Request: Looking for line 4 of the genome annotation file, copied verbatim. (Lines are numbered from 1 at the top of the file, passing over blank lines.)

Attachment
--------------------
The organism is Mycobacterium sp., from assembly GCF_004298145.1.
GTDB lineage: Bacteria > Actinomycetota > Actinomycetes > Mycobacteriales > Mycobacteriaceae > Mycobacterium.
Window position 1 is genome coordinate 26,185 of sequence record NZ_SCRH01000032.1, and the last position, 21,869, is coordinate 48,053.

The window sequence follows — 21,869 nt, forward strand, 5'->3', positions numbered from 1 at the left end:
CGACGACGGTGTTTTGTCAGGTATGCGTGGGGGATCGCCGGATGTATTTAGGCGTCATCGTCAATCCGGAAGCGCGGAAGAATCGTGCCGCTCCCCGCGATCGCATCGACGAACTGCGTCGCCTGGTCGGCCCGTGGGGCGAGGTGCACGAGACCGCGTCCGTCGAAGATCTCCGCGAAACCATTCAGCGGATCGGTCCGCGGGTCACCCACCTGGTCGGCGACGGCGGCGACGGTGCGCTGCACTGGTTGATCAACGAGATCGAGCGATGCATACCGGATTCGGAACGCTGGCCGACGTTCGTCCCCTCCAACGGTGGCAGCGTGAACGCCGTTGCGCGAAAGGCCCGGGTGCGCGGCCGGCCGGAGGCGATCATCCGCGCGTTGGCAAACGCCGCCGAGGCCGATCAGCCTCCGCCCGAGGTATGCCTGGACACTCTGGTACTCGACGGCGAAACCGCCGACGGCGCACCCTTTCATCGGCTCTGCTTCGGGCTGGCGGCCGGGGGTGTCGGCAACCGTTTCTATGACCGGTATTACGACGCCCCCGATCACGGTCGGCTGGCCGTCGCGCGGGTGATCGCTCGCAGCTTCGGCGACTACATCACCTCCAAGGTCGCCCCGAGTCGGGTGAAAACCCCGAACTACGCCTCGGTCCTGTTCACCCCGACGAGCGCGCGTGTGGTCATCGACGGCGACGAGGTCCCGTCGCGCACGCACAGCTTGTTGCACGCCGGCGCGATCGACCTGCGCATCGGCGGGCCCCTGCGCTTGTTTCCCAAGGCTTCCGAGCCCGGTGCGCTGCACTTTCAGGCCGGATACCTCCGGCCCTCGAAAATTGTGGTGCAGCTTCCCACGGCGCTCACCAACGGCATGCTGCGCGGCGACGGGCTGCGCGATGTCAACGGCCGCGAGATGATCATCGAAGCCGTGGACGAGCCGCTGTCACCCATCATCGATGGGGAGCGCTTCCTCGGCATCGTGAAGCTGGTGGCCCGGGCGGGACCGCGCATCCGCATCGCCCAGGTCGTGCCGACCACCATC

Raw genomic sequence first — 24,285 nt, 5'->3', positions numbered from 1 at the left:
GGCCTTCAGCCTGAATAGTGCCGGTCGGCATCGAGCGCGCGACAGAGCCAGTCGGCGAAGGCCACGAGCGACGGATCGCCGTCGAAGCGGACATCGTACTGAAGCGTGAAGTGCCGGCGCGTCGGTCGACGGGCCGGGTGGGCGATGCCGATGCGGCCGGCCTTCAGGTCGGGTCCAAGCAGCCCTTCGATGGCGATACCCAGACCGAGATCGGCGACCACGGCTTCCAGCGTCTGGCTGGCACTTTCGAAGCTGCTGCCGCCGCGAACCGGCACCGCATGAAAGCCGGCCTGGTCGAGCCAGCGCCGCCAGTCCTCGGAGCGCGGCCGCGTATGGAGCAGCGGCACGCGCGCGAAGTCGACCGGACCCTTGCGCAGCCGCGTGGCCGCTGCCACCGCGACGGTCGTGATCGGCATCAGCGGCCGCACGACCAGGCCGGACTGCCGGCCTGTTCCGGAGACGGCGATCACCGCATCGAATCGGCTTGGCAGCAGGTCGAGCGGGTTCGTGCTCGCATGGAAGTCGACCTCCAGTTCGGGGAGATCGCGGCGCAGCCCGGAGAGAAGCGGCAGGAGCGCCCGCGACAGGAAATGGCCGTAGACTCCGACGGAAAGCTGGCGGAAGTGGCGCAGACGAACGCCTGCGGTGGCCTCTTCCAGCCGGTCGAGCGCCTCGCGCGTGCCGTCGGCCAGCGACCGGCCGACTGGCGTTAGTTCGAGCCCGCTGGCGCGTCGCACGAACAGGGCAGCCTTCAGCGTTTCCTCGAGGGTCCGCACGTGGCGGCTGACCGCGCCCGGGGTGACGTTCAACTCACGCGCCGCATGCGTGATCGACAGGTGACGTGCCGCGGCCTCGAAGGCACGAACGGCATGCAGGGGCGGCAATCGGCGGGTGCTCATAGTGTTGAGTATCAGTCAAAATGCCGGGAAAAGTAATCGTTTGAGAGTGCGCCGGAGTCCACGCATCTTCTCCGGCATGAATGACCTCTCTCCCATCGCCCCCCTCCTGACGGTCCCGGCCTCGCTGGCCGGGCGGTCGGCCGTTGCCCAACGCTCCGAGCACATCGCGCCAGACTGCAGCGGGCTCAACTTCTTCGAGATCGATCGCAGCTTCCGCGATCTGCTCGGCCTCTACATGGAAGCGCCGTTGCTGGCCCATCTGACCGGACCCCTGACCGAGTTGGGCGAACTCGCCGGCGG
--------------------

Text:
The window sequence follows — 21,869 nt, forward strand, 5'->3', positions numbered from 1 at the left end: